Bukayo Saka and Gabriel Martinelli are Arsenal’s two wide wizards, with Jesus finally given the chance to spearhead a team’s attack through the middle. If you ask an Arsenal fan or most neutrals, that XI would be what they pick as Arteta’s first-choice team.
But Arteta hasn’t had it easy. Since those three wins at the beginning of the season, he has only been able to name that team on three further occasions.
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The last of those times was before the World Cup when Arsenal beat Wolves 2-0 at Molineux. They were cruising at that point and it appeared as if no team could get in their way.
Arsenal have won all six matches when Arteta has fielded his strongest team. They have scored 15 goals, conceding just three, and kept four clean sheets.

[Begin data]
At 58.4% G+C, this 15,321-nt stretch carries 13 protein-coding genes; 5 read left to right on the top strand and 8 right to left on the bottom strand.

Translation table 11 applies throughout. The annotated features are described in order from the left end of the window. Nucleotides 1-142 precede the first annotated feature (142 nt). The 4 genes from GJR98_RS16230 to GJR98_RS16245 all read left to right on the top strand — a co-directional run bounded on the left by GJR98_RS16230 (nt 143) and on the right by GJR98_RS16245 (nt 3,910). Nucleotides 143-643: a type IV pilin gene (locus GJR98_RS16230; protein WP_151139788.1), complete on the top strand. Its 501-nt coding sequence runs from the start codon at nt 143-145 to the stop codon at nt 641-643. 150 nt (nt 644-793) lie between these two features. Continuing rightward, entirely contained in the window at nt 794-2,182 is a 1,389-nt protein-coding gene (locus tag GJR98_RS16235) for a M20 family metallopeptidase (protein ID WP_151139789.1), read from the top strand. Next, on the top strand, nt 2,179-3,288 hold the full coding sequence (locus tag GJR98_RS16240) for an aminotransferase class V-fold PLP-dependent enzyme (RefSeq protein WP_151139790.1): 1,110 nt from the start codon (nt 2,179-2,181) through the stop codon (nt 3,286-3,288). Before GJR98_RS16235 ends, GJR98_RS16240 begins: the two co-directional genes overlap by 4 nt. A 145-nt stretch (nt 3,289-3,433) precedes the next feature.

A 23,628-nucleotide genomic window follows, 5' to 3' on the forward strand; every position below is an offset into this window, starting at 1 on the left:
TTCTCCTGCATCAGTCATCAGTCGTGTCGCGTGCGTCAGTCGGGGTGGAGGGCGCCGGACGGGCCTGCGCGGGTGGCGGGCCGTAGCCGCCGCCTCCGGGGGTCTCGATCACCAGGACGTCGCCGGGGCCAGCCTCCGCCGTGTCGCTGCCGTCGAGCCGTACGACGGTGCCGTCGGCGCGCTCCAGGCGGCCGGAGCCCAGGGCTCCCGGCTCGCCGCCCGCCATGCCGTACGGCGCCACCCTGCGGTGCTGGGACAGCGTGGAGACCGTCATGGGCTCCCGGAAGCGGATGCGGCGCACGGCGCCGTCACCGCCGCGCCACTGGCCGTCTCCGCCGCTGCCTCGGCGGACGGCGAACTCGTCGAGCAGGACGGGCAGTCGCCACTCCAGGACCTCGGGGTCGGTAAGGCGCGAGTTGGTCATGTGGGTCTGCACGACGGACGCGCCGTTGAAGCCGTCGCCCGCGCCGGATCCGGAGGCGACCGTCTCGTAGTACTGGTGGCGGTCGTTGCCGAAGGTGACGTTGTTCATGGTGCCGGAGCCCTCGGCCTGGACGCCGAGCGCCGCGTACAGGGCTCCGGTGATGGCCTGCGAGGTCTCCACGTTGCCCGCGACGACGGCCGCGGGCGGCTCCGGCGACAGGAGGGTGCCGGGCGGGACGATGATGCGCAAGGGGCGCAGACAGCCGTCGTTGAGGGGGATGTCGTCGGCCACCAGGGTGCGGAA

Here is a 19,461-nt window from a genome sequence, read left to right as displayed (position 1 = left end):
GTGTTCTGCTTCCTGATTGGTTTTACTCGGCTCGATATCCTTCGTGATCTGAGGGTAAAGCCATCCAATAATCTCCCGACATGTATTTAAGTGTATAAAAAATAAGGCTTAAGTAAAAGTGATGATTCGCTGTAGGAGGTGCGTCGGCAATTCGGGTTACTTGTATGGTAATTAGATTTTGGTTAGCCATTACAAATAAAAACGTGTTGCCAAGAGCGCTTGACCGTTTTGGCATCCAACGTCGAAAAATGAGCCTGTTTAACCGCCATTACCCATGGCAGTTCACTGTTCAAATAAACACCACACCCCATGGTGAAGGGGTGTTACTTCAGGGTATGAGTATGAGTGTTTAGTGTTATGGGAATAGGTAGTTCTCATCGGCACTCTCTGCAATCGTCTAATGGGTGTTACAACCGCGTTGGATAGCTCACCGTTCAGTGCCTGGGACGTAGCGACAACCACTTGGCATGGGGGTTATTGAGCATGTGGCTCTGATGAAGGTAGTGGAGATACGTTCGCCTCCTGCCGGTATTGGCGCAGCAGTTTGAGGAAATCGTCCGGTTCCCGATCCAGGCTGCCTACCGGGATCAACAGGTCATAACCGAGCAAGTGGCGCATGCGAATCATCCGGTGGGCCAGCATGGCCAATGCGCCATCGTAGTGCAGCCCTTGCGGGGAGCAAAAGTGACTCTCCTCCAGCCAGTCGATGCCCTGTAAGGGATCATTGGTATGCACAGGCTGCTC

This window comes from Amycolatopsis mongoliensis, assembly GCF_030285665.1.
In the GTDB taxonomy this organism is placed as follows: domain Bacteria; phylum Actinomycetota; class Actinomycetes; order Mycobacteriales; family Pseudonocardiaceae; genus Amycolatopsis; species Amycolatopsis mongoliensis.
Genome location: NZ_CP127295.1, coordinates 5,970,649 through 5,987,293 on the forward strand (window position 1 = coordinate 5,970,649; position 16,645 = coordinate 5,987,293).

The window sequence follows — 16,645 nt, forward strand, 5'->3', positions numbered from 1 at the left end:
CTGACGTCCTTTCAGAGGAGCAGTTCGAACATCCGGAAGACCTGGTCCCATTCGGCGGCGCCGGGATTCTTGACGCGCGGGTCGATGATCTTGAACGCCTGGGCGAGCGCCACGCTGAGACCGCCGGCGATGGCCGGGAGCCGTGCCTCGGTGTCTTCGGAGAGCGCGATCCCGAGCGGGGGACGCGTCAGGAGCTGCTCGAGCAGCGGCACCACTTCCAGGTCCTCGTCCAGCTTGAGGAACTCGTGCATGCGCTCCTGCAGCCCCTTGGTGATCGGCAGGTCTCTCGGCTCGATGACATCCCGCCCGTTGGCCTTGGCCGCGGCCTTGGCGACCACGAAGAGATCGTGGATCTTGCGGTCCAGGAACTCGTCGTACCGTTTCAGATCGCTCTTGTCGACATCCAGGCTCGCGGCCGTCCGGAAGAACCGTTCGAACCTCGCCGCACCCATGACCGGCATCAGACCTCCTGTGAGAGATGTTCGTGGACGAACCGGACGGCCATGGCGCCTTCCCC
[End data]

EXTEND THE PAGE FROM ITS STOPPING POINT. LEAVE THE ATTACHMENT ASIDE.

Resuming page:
When teams win a title, people often reminisce about a starting XI in formation that reminds them of that season. But Arsenal have now played 17 league games in a row where they have been unable to pick that team.
Gabriel Jesus got injured at the World Cup which ruled him out for months. As soon as he got back, William Saliba suffered a back injury that now looks set to keep him out for the rest of the season.
Those are the two biggest blows Arteta has suffered. But there have been others. Thomas Partey has only started 25 of 32 league games, missing the trip to Old Trafford and vitally the visit of title rivals Manchester City in January – both games which Arsenal lost.